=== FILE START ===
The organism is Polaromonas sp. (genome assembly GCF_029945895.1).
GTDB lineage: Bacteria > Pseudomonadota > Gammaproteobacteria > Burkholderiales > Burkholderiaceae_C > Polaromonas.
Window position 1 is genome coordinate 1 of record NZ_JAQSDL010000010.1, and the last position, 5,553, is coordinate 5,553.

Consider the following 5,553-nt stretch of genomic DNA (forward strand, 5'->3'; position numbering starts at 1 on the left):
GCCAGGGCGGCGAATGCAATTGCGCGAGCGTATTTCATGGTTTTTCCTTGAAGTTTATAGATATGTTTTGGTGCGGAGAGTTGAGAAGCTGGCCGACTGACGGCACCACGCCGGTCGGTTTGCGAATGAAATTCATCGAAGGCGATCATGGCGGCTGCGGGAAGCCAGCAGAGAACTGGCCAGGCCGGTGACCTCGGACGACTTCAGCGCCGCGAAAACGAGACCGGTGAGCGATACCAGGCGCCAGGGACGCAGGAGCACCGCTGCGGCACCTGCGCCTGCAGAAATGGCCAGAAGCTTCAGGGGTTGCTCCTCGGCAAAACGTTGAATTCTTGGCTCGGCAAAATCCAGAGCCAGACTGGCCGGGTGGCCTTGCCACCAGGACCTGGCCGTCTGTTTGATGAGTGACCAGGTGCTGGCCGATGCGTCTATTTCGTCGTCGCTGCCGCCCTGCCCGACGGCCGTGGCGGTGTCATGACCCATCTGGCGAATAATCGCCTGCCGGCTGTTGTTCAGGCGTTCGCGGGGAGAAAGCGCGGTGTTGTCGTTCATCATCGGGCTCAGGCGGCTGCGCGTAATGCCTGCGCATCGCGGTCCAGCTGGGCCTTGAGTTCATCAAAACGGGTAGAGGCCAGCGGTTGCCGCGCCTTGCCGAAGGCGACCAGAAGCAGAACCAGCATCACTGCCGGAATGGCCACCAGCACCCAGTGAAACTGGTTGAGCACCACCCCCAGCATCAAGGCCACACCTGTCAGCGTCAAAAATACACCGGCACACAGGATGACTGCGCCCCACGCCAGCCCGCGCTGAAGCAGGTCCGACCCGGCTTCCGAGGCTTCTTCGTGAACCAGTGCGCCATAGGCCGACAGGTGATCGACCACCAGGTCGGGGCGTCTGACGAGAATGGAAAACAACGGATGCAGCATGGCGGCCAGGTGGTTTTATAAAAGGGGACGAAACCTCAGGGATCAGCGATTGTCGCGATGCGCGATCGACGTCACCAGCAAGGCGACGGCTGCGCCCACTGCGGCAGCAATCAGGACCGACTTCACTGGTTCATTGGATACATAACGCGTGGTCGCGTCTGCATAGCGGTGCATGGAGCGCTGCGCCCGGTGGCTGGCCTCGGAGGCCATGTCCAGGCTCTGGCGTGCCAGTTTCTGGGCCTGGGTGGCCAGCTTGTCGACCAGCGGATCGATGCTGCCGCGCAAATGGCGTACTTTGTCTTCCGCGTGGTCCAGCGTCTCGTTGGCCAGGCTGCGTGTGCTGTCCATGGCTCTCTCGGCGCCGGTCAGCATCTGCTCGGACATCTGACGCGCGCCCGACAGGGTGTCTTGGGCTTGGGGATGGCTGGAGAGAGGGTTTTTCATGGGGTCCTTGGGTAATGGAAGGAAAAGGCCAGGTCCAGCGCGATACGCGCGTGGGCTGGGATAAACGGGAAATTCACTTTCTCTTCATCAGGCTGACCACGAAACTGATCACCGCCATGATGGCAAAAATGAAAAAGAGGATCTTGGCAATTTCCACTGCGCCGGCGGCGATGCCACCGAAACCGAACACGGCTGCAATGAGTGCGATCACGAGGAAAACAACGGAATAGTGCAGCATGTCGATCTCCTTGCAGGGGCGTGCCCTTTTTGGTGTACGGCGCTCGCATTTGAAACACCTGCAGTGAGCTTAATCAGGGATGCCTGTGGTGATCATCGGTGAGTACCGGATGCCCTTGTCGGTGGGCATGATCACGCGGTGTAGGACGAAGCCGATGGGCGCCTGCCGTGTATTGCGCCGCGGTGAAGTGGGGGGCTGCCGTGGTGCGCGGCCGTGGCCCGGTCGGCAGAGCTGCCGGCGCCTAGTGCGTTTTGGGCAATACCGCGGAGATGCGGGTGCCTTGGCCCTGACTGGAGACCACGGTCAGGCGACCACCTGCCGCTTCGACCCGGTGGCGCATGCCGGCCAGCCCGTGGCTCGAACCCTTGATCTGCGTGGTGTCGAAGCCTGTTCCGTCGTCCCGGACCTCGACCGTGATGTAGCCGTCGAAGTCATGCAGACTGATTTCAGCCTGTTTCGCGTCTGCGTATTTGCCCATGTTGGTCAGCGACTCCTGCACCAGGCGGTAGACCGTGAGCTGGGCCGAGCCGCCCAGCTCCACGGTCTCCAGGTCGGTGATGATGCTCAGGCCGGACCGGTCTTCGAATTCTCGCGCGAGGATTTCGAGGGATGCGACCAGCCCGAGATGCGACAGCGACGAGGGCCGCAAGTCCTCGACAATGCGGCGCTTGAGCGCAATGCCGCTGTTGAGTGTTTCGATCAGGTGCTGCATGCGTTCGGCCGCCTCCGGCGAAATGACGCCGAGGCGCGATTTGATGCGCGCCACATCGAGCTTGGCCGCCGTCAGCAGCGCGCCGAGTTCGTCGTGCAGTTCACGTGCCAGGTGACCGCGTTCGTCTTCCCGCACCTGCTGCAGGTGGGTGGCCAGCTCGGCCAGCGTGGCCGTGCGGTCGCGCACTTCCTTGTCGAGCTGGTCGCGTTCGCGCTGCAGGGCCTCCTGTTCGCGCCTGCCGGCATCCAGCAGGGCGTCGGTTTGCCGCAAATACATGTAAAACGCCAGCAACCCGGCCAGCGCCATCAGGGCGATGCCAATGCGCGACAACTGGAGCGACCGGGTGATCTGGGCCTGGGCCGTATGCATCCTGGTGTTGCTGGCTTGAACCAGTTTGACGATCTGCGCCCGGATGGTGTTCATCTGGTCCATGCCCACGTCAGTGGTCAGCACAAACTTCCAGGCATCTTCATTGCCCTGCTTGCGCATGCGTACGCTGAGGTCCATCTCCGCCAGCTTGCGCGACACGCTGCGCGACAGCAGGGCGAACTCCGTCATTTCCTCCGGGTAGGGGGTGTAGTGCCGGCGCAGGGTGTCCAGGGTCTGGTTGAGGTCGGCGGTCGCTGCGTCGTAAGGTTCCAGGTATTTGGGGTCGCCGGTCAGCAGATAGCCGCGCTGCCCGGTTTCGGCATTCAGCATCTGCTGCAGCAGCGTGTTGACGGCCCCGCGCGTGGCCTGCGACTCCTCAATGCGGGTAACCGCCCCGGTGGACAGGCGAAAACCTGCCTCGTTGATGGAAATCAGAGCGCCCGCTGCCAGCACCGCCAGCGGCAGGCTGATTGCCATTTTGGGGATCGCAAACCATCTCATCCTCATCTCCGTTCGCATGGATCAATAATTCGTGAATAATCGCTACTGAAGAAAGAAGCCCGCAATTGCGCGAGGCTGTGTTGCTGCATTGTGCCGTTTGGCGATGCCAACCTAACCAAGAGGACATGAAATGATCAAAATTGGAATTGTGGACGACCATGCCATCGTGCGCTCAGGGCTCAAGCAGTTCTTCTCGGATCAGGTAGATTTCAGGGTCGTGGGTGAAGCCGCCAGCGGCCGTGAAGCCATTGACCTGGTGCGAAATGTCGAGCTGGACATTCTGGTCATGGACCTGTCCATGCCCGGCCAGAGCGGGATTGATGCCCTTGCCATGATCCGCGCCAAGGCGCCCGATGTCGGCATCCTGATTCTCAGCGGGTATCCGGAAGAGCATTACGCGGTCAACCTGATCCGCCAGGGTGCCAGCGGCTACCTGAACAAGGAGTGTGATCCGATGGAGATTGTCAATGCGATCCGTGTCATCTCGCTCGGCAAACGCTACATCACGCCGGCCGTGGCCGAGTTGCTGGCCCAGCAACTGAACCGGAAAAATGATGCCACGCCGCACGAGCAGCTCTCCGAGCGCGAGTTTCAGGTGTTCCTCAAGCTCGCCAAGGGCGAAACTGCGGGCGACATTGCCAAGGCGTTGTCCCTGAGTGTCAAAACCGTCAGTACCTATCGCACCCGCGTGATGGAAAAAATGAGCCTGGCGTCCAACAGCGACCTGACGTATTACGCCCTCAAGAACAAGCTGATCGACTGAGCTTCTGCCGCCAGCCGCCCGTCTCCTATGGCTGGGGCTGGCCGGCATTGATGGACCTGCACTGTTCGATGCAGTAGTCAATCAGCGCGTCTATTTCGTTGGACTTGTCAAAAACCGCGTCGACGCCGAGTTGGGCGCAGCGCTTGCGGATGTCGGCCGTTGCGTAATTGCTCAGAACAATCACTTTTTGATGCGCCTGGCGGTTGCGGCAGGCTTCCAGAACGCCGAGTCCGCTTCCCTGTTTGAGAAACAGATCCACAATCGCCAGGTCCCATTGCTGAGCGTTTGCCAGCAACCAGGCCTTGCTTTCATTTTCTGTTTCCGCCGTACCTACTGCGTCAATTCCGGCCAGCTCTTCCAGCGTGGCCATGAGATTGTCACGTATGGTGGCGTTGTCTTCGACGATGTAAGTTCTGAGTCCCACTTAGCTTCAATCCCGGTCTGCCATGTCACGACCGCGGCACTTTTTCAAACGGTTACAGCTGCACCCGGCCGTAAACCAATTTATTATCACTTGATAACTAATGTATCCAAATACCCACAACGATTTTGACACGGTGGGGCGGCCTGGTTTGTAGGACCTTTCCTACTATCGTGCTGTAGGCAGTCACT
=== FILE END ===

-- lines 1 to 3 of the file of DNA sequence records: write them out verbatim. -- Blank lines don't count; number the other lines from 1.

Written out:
The organism is Polaromonas sp. (genome assembly GCF_029945895.1).
GTDB lineage: Bacteria > Pseudomonadota > Gammaproteobacteria > Burkholderiales > Burkholderiaceae_C > Polaromonas.
Window position 1 is genome coordinate 1 of record NZ_JAQSDL010000010.1, and the last position, 5,553, is coordinate 5,553.